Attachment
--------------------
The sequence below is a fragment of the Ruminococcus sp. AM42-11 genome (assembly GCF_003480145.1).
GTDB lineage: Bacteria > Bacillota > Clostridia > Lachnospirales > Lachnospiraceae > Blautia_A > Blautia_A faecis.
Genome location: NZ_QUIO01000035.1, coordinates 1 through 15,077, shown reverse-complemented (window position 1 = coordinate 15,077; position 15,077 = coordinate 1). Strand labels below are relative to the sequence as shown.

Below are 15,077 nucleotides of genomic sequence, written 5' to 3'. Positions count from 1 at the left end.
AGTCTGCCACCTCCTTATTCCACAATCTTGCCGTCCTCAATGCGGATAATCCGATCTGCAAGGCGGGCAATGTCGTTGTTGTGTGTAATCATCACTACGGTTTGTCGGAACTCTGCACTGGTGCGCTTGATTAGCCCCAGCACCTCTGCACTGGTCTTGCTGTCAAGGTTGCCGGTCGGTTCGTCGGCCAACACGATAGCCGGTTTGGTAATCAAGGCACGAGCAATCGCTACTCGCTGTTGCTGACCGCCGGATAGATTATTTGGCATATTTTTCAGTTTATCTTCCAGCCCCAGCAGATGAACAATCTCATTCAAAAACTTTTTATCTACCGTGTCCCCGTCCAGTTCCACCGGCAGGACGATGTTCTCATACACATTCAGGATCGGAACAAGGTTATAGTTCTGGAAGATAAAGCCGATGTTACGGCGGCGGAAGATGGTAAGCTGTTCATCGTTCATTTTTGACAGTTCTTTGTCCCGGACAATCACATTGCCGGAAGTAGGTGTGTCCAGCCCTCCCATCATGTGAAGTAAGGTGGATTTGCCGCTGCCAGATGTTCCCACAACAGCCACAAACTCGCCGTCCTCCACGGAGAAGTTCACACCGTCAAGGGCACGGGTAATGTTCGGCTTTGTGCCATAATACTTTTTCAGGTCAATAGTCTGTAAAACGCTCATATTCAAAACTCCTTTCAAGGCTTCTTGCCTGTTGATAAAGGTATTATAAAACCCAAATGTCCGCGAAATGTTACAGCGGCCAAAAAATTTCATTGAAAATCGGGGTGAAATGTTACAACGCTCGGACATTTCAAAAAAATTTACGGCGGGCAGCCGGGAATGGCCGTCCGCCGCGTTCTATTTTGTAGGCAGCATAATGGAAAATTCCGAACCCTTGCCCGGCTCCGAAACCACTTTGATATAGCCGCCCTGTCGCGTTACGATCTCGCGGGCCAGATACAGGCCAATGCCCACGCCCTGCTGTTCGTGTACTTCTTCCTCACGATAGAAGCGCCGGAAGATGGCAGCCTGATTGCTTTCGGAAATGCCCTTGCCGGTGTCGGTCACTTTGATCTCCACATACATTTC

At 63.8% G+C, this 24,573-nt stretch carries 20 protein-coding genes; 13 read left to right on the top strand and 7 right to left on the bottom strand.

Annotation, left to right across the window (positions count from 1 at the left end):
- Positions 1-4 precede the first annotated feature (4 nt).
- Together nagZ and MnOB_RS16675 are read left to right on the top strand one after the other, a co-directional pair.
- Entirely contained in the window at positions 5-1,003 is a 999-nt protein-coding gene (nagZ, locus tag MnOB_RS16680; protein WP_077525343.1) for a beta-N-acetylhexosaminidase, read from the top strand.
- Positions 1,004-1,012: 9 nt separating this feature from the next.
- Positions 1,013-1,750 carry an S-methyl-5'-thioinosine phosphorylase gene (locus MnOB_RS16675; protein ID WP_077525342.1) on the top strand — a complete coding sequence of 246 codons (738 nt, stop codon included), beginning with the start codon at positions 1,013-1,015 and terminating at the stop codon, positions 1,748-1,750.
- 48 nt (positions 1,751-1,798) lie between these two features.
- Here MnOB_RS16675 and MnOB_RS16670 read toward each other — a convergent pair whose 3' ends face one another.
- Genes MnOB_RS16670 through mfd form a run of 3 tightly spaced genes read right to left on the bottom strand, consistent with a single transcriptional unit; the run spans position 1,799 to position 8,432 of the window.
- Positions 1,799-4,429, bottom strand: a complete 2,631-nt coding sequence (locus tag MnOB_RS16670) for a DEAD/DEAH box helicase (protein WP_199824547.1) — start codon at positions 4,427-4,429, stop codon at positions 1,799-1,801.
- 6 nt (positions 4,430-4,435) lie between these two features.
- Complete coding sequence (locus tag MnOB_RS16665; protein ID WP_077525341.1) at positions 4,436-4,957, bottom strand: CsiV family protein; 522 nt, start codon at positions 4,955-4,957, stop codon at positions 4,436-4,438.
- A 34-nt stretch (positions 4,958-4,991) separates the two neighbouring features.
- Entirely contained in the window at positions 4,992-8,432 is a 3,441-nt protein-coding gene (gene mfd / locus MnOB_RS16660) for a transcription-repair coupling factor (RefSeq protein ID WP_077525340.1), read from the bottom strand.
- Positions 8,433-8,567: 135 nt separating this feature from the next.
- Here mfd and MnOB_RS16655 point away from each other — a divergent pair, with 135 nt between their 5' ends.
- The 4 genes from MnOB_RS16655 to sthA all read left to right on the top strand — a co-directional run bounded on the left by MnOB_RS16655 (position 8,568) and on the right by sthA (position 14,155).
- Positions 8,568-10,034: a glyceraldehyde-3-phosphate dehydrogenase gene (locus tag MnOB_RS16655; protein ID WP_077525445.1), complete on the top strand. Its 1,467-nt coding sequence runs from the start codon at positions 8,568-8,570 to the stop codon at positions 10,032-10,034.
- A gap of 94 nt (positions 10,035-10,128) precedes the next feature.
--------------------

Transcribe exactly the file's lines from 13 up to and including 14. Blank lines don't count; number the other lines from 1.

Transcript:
- 48 nt (positions 1,751-1,798) lie between these two features.
- Here MnOB_RS16675 and MnOB_RS16670 read toward each other — a convergent pair whose 3' ends face one another.